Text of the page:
Patricia Longstaff looks to a pack of wolves to help understand why the Federal Communications Commission (FCC) Telecommunications Act of 1996—legislation that was created to encourage competition—actually led to more cooperation among cable, telephone, and other communications companies. In her book The Communications Toolkit: How to Build and Regulate Any Communications Business (MIT Press, 2002), Longstaff explains how wolves banding together to protect themselves from danger correlates to media companies like Time Warner and AOL merging to pool their resources and remain competitive in a technologically advancing global market. “If you look at ecological systems, you could have actually predicted those corporate mergers and partnerships,” says Longstaff, professor of television-radio-film and communications. “Introducing new competition into a system encourages cooperation.”

Drawing on examples from such disciplines as ecology, economics, theology, and world history, Longstaff’s book introduces revolutionary theories to help businesspeople and policy makers around the world keep up with the constantly changing communications industry. She creates a new framework for communications businesses and explains how all media are constructed from the same building blocks and follow a similar set of rules. “Instead of regulating newspapers, radio stations, or cable companies, we should regulate senders, channels, coding and decoding, and receiving devices,” says the former communications and corporate lawyer. “Then we’d apply the same regulations to everyone regardless of the medium or the technology used.”

Her book is already being used in classrooms at Harvard University, where she is a research associate at the Center for Policy Research. A supporter of the Academic Plan’s commitment to interdisciplinary studies, Longstaff is working with SU statistics faculty on a study to help predict the characteristics that make for a top grossing Hollywood movie. She also hopes to participate in a project with SU’s Systems Assurance Institute to examine how such complex communications systems as telephone and Internet connections can be safeguarded against terrorists. Longstaff shares her expertise on communications issues as a member of the U.S. State Department’s Committee on International Communication and Information Policy. “I like to think of myself as a pivot point between disciplines,” she says. “I look at a lot of disparate information and see what it all has in common to understand the bigger picture.”

—Margaret Costello


Information Studies

Reinventing Urban
School Libraries

Most of the 31 New York City elementary school teachers sitting around kid-sized tables in the Seymour Magnet School library in Syracuse last summer had not been on the “student” side of the classroom for many years. The teachers, enrolled in the School of Information Studies’ Preparing Librarians for Urban Schools (PLUS) program, were listening to a lecture on how to teach information literacy skills to children. After spending 10 days on campus for orientation and initial courses, the teachers have continued their studies from home, communicating with faculty via the Internet. “I already loved what I was doing,” says Gayle Richardson, a Brooklyn elementary school librarian. “It can only get better.”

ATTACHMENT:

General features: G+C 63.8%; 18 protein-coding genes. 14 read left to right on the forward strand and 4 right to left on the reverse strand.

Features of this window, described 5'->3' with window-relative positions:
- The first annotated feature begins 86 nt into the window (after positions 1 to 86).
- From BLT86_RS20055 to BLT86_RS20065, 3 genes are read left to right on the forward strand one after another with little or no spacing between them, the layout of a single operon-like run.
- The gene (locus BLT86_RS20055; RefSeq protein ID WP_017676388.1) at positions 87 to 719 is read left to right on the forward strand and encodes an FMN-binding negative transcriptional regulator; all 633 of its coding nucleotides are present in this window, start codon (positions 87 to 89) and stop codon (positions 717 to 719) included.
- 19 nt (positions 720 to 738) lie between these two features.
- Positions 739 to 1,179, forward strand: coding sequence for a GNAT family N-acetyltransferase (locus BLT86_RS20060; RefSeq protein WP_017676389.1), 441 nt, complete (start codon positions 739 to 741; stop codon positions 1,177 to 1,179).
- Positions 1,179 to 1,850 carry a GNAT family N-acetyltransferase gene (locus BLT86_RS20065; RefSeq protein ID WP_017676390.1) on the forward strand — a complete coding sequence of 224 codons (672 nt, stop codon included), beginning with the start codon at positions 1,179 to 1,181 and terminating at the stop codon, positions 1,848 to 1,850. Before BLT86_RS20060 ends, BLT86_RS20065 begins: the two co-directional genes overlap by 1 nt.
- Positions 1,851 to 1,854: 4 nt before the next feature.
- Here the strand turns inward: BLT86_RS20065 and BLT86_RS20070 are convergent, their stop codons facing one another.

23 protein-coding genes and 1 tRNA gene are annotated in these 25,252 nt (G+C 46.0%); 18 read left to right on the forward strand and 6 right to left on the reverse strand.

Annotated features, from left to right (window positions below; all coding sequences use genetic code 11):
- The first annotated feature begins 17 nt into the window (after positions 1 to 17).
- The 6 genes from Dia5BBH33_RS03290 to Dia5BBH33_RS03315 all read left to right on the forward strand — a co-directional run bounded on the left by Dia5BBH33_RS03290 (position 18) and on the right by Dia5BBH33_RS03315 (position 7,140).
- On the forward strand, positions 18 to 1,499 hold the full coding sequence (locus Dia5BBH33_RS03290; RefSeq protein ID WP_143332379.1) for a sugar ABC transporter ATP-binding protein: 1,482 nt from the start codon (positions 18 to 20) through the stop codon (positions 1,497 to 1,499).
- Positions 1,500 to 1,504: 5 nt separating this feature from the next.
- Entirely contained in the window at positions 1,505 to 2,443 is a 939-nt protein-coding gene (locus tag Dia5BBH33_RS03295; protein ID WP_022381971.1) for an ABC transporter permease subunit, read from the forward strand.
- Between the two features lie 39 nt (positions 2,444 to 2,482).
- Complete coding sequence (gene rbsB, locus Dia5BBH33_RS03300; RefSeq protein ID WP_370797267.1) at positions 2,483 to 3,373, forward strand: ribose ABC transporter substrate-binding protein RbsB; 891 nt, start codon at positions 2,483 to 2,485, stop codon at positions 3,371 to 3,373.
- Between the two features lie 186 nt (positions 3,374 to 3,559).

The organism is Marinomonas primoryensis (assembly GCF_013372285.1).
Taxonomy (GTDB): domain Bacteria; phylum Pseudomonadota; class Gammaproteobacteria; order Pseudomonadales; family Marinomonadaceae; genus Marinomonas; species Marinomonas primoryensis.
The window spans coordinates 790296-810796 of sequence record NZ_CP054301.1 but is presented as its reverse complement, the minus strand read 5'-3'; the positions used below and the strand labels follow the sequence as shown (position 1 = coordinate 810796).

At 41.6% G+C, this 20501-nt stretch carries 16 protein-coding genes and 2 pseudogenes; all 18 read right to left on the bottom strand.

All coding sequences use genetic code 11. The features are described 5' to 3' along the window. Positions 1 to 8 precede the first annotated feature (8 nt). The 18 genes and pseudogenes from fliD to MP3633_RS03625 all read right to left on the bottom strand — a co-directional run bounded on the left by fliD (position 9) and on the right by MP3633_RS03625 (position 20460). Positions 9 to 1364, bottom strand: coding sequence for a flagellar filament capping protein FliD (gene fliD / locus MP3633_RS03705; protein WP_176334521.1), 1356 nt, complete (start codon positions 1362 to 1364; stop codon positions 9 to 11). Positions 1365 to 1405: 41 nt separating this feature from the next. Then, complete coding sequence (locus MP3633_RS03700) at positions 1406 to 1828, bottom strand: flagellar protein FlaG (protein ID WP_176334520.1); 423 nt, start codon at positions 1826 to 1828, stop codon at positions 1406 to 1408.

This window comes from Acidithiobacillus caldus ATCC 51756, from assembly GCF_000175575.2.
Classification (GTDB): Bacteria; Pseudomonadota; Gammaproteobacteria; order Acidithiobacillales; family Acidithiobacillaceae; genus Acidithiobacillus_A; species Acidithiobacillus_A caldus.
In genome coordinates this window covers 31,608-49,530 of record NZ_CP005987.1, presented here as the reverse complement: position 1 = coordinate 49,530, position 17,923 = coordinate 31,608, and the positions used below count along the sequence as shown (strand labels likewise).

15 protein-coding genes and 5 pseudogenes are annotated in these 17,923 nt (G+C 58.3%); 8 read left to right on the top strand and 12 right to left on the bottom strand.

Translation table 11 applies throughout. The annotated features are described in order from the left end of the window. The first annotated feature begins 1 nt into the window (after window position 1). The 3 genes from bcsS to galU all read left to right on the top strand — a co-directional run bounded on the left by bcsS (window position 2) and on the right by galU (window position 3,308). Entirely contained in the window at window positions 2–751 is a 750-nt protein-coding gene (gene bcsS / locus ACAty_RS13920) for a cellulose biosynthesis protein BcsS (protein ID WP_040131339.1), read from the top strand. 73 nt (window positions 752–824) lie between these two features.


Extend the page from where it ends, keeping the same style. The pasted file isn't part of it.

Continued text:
Richardson was among the first group of teachers to participate in PLUS, a distance learning program that enables them to earn master’s degrees in library science. Under the direction of Professor Ruth Small, School of Information Studies faculty members restructured the library science curriculum for the PLUS program to reflect the specific needs of library media specialists working in inner-city elementary schools. The PLUS program is part of the 21st Century School Librarianship: Reinventing Urban School Libraries initiative, designed to radically change New York City elementary school libraries during the next five years.

This initiative is the result of an unprecedented public-private partnership among SU, the New York City Department of Education, a variety of corporations and architectural firms, and the Robin Hood Foundation, which supports anti-poverty initiatives in New York City. The Robin Hood-led project includes renovating most of New York City’s elementary school libraries; equipping the libraries with the latest technology; stocking the libraries with a core collection of books and software; and providing opportunities for teachers to be trained and certified as librarians. “These libraries are important educational tools for our communities,” says David Saltzman, executive director of the Robin Hood Foundation.

The initiative’s first phase included opening 10 pilot libraries. Twenty-one more libraries are scheduled for completion by the end of 2003. “The teachers apply what they learn from us to their work with children in these beautiful new school libraries,” Small says. “This initiative is a wonderful opportunity for us to be part of a program that helps disadvantaged kids reach their full potential.”